A Noobs Learning Journey

Since I’m new to JET, I thought it would be a good idea to simply replicate exactly what I saw in the D3 app, in JET. This way I could make sure that the graphs looked the same and the numbers I was getting matched. Then I could go about making the changes to slice and dice the data in different ways.

Based on my experience with the MOOC, I really thought I had the grounding to do this without too much problem. After all, there were only 4 objects on the screen; two select lists, a chart and a data table. However after slightly more than a couple of frustrated days, I realized that what I didn’t know about KnockoutJS (a critical part of the JET infrastructure) was clearly “observable”!

In fact, my lack of real knowledge about KnockoutJS was holding me back. So I decided to remedy that by focusing specifically on learning knockout. I looked around at various different documents, books, courses, etc. but finally settled on a Pluralsight course by John PapaBuilding HTML5 and JavaScript apps with MVVM and Knockout. This course clarified my knowledge a lotIt took me from thinking I knew what Knockout was and how it worked, to a far better understanding of what it really does. And it even managed to help me sharpen my JavaScript skills along the way.

Full of a new sense of self confidence, I attacked the problem again and got a lot further. I was able to use REST calls from JavaScript to connect to the remote database and retrieve the data I was interested in. Thanks to the wonderful Oracle JET Cookbook, I was able to see and understand how to use Chart and Table data providers to format the data in ways the JET components were expecting it, including how to structure Chart Options objects, Series and Group Comparators for sorting, callback functions to switch from a Percentage based data set to a Usages based one, etc.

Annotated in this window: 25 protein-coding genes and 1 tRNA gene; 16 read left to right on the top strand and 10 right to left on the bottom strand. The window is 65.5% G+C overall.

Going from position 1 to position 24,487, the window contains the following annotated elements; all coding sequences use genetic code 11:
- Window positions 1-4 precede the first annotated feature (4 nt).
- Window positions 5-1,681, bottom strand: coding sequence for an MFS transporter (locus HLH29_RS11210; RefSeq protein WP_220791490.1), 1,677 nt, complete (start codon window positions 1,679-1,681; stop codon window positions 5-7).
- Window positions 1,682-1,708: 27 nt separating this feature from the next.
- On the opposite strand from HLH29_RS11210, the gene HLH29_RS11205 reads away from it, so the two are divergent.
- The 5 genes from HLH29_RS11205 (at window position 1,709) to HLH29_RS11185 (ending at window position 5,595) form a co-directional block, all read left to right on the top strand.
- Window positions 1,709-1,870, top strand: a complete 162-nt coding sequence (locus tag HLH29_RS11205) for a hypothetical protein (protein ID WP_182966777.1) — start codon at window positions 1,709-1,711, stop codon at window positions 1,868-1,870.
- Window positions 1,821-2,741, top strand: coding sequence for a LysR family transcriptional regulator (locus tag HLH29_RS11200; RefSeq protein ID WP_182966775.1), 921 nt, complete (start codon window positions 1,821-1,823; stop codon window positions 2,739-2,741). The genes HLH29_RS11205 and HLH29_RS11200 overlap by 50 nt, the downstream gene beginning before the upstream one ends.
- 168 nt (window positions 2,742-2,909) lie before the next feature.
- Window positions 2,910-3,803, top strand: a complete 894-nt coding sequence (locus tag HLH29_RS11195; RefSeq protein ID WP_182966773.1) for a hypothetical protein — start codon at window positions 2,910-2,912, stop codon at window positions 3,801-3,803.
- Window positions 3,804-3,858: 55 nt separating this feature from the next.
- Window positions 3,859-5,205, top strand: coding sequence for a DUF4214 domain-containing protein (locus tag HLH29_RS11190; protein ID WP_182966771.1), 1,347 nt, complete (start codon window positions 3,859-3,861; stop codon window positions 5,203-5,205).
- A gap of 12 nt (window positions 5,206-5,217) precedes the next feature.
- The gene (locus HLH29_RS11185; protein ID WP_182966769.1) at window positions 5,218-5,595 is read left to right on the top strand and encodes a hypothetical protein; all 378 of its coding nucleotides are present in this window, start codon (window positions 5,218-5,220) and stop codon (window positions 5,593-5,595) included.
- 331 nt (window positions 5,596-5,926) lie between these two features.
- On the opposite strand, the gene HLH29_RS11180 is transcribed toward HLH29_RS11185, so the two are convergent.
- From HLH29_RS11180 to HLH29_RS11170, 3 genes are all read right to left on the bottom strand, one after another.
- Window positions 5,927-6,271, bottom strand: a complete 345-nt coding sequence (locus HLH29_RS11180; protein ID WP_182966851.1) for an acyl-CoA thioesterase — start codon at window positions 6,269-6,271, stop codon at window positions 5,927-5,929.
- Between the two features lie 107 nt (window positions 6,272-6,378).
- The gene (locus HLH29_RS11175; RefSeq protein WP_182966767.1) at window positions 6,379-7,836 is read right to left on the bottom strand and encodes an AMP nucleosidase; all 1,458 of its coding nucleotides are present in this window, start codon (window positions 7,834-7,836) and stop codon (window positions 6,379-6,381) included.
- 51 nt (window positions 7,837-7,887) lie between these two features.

The REAL Learning Starts Here

Even though I had made tremendous progress (enough to be proud of for a JET noob), I was still getting some console errors about callback functions not being defined (even though they worked when called), had some issues with switching between tabs, problems with properly loading a 3rd party Javascript Library i was using, etc. So I sought help from one of the founding fathers of Oracle JET, John “JB” Brock. This did not go as planned.

What should have been a 30 minute troubleshooting session where John looked at the code and told me where I was being stupid, turned into a 3 hour debugging session that had us both scratching our heads for quite some time. We tried various things to make what I had done work, but in the long run we discovered that I had just done some things blatantly “wrong”.